Title: Low Cost, Standards based EO/IR Payload Simulation for Visual Aided Navigation Applications
Author(s): B. Thompson, C. Newborn, P. Jackson, T. Pitt, G. Reynolds
Published in: Proceedings of IEEE/ION PLANS 2018
April 23 - 26, 2018
Hyatt Regency Hotel
Monterey, CA
Pages: 447 - 455
Cite this article: Thompson, B., Newborn, C., Jackson, P., Pitt, T., Reynolds, G., "Low Cost, Standards based EO/IR Payload Simulation for Visual Aided Navigation Applications," Proceedings of IEEE/ION PLANS 2018, Monterey, CA, April 2018, pp. 447-455.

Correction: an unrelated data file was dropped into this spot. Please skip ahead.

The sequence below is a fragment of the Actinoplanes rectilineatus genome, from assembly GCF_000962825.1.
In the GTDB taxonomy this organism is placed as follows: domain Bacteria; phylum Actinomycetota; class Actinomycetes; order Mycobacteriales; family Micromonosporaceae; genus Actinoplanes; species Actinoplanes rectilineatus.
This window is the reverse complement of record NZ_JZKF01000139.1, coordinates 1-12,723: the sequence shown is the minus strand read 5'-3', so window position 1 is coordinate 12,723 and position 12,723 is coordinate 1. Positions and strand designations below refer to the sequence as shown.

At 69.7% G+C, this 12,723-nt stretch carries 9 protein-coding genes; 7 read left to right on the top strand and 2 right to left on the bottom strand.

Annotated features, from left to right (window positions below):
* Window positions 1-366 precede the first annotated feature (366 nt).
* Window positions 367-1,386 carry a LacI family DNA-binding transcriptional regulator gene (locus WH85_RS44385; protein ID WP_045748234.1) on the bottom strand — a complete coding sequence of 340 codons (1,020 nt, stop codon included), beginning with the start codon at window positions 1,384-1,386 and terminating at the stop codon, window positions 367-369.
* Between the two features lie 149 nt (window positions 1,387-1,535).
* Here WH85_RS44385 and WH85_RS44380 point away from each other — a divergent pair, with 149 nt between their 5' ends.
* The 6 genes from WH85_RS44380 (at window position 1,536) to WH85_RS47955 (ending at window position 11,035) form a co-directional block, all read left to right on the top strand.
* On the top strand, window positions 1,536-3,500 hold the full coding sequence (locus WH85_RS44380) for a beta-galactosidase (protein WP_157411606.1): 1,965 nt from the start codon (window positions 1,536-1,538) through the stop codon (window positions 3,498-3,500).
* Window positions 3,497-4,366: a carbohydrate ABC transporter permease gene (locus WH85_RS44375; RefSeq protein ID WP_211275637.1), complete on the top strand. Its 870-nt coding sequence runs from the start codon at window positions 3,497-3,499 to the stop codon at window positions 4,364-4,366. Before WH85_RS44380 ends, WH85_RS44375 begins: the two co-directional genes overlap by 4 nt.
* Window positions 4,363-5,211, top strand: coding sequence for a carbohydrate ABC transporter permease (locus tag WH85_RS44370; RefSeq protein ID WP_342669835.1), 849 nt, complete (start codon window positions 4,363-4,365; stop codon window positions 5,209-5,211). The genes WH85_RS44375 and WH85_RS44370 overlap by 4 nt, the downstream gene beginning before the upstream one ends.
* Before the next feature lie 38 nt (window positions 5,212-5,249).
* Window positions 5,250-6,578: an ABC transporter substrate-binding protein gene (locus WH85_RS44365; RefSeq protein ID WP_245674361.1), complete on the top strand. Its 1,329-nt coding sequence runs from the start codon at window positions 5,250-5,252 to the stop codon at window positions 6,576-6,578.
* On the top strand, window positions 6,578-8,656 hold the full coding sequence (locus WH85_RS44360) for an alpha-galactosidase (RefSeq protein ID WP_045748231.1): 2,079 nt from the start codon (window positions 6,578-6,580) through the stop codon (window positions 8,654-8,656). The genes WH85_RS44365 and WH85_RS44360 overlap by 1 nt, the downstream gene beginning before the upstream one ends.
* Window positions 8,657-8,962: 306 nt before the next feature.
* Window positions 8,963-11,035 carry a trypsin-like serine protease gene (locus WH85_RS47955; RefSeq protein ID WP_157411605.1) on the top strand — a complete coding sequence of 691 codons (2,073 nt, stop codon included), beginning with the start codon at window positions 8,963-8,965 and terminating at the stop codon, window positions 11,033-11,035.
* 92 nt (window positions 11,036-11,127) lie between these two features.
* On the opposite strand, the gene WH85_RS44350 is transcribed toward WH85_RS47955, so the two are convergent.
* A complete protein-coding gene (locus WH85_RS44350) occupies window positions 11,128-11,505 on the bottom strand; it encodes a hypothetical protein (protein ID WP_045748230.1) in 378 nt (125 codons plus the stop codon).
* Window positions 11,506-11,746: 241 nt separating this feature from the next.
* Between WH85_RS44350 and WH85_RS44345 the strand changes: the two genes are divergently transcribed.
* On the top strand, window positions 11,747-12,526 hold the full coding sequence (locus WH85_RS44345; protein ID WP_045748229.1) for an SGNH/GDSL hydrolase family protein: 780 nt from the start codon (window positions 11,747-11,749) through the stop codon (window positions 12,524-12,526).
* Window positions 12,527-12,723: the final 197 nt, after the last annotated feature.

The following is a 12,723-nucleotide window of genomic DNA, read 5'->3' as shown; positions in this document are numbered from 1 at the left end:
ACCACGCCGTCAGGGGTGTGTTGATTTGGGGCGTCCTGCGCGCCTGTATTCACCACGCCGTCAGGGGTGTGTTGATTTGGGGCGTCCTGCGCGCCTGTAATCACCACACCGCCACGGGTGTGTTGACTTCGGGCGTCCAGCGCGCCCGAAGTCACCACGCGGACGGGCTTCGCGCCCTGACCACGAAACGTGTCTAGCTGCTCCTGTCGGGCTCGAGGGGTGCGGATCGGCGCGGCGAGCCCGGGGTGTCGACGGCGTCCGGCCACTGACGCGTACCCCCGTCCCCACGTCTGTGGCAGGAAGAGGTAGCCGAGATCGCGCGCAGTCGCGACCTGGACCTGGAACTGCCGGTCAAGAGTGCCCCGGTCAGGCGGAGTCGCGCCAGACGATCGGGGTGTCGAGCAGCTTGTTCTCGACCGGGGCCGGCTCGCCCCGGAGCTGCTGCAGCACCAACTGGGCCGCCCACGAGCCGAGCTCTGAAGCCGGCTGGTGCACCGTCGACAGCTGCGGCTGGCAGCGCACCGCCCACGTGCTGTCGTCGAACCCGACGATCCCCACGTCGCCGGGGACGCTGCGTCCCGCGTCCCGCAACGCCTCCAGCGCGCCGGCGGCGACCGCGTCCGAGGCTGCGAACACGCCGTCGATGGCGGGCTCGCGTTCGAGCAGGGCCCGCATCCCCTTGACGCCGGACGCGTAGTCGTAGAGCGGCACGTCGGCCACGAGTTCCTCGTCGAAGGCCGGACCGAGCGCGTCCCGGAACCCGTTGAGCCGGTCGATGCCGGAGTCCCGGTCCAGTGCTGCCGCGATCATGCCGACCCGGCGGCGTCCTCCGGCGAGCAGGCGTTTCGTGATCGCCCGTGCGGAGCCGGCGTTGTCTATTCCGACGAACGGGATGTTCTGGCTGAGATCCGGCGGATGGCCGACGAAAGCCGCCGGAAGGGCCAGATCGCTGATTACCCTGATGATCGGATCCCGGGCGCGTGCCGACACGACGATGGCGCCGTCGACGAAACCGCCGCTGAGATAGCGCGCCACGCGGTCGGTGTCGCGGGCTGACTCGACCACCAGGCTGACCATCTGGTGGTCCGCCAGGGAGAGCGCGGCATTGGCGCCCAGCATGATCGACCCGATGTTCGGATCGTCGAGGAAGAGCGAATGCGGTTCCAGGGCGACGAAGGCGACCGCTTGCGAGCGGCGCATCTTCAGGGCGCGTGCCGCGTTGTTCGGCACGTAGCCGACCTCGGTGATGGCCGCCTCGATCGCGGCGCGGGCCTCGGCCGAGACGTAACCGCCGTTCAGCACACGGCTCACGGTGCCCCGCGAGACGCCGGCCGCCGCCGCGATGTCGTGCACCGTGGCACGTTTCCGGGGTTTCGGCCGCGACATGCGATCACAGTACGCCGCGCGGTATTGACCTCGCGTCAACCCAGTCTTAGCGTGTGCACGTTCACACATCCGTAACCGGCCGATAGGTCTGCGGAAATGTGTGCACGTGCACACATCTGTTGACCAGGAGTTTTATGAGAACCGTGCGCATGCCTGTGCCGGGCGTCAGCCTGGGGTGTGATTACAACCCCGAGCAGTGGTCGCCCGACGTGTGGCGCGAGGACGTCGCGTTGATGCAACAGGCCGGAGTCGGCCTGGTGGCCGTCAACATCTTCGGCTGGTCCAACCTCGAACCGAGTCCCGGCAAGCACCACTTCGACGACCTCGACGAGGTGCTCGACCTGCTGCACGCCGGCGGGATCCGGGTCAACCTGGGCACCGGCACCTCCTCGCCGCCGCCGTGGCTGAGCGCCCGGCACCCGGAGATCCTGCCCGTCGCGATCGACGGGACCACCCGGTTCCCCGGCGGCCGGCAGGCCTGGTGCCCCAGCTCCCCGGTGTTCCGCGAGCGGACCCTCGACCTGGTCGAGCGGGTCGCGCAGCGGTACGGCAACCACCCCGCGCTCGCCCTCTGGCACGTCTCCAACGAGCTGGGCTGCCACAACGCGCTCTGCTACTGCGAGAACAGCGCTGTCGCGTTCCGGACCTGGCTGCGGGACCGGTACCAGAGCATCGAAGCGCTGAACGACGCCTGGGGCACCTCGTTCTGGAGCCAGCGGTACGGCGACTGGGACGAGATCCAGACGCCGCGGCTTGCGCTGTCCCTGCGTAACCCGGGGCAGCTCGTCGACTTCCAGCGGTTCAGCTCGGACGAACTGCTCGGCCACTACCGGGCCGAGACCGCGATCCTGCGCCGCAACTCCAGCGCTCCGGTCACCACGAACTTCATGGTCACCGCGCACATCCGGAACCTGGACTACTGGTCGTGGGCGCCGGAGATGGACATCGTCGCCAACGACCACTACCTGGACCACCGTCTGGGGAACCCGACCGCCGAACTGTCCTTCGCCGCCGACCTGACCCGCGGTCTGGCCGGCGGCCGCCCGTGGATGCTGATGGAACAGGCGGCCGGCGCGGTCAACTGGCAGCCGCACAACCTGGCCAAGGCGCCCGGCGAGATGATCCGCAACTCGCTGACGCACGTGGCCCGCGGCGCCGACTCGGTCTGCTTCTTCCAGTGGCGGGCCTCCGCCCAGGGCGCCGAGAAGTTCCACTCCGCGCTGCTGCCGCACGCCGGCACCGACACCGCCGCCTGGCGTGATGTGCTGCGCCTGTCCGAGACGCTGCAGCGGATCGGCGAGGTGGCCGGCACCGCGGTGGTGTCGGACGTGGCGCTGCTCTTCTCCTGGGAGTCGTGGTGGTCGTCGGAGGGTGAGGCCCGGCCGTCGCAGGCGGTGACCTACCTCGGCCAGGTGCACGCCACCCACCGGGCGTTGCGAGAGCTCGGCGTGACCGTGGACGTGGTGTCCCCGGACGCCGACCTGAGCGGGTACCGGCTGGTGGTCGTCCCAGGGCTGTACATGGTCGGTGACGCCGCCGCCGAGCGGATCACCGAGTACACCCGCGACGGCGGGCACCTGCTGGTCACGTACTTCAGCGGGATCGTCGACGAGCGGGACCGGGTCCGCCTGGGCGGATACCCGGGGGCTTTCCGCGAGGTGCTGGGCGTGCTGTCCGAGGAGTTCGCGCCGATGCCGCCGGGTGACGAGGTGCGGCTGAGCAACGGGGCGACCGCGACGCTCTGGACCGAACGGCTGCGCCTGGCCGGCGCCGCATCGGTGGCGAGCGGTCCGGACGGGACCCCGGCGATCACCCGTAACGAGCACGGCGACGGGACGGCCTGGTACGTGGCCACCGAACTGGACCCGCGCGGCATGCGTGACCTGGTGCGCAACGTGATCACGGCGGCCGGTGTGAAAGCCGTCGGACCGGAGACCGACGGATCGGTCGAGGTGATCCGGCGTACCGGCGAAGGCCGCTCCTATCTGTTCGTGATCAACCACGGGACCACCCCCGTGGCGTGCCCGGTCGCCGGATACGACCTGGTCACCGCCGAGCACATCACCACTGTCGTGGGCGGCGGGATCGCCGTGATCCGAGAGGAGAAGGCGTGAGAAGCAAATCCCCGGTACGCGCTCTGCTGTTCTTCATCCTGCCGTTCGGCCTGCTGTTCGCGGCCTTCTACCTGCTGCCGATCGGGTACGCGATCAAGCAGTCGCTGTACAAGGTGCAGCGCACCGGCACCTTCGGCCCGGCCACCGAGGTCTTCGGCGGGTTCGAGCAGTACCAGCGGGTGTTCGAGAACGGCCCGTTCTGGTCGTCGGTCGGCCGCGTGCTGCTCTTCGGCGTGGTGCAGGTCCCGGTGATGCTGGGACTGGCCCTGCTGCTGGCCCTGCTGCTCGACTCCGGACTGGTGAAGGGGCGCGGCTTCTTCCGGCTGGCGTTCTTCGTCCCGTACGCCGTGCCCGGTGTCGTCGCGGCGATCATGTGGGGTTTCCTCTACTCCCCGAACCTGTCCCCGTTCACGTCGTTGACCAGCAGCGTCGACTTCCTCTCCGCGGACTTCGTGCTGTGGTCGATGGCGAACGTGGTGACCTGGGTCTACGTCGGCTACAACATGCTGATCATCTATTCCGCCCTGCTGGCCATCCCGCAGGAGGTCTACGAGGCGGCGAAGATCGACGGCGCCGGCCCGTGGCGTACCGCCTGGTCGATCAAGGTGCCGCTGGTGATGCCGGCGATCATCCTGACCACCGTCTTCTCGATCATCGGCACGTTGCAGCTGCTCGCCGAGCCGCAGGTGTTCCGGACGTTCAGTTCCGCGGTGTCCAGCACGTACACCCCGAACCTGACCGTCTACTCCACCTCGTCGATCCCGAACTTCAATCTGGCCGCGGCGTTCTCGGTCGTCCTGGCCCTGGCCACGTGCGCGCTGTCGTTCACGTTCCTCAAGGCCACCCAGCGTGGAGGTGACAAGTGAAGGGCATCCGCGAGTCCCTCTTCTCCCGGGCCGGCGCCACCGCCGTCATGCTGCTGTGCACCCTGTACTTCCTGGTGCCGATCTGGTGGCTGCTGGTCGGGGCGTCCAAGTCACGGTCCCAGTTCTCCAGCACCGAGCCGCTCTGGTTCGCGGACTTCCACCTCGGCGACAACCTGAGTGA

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Abstract: As U.S. Department of Defense (DoD) programs begin to incorporate vision aiding into navigation systems of Unmanned Aircraft Systems (UAS), it becomes necessary to augment laboratory simulators of the UAS with realistic video simulation. Laboratory simulation for testing of medium to large UAS is attractive for managing overall program expenses and for removing the constraints on test execution. The benign dynamics of typical UAS along with the availability of Commercial off-theshelf (COTS) scene generation software with good terrain datasets allows the Gray Eagle Modeling, Navigation, and Integration (GEMNI) laboratory and the U.S. Army Product Office for Medium Altitude Endurance (PM-MAE) to pursue a low-cost approach using a high-end desktop Windows simulator. The capabilities and limitations of this approach will be discussed. A general simulator architecture will be presented for the generation of synthetic video to model typical electro-optical/infrared (EO/IR) fixed or gimbaled payload sources in applications where UAS are flying in standard airspace over mapped regions of land and at distances such that the map data resolution limitations are not significant. In the simulator architecture, a high-performance multi-core Windows desktop simulator is used to model the dynamics of the gimbal, emulate the software loaded on the sensor for controls, and host platform communications at rates of up to 512 Hz. Hard realtime simulation constraints and timing are allocated to hardware. The simulator interacts with the aircraft six degrees of freedom (6- DOF) simulator, the GEMNI Position Navigation and Timing (PNT) testbed, and the aircraft avionics data busses. COTS scene-generation software continues to improve as desktop computing and graphics technologies improve in performance and as the fidelity of data for Geospatial Information Systems (GIS) improves. Innovations such as the U.S. Geological Survey (USGS) National Elevation Dataset (NED) provide substantial improvements over Digital Terrain Elevation Data (DTED), the Shuttle Radar Topography Mission (SRTM), and the Advanced Spaceborne Thermal Emission and Reflection Radiometer (ASTER) datasets for vertical accuracy of GIS. Improvements in desktop computer storage capacity and the utilization of commercial drones equipped with high resolution cameras and lidar/radar is also allowing the usage of high resolution terrain maps in GIS. With these improvements in available data and technology, it is possible to design EO/IR sensor simulators that support the operational envelope of UAS for visual navigation applications over a wide geographical area without the need for a lot of sitespecific GIS data collection and processing. An error analysis will be presented showing the coupling between the UAS performance and operating envelope to the GIS data quality and simulation timing errors. To accurately predict visual navigation performance in the laboratory environment, the sensor model itself must be accurate. With modern sensors now incorporating inertial sensors and doing master/slave transfer alignment from the aircraft platform as a way to improve their own navigation solution, these processes must be accurately modeled in the simulation. The error modeling approach will be discussed along with plans to perform model verification and validation (V&V). Simulation development efforts also benefit from DoD and industry standardization initiatives. UAS designs are increasingly standardizing their datalink and video products around North Atlantic Treaty Organization (NATO), Motion Imagery Standards Board (MISB), and Simulation Interoperability Standards Organization (SISO) standards. The Common Image Generator Interface (CIGI) is a standard that is finding increasing support within COTS/ Government off-the-shelf (GOTS) scene generator developers. Thus, any sensor simulation supporting CIGI will have some options for which scene generator to use for graphics rendering.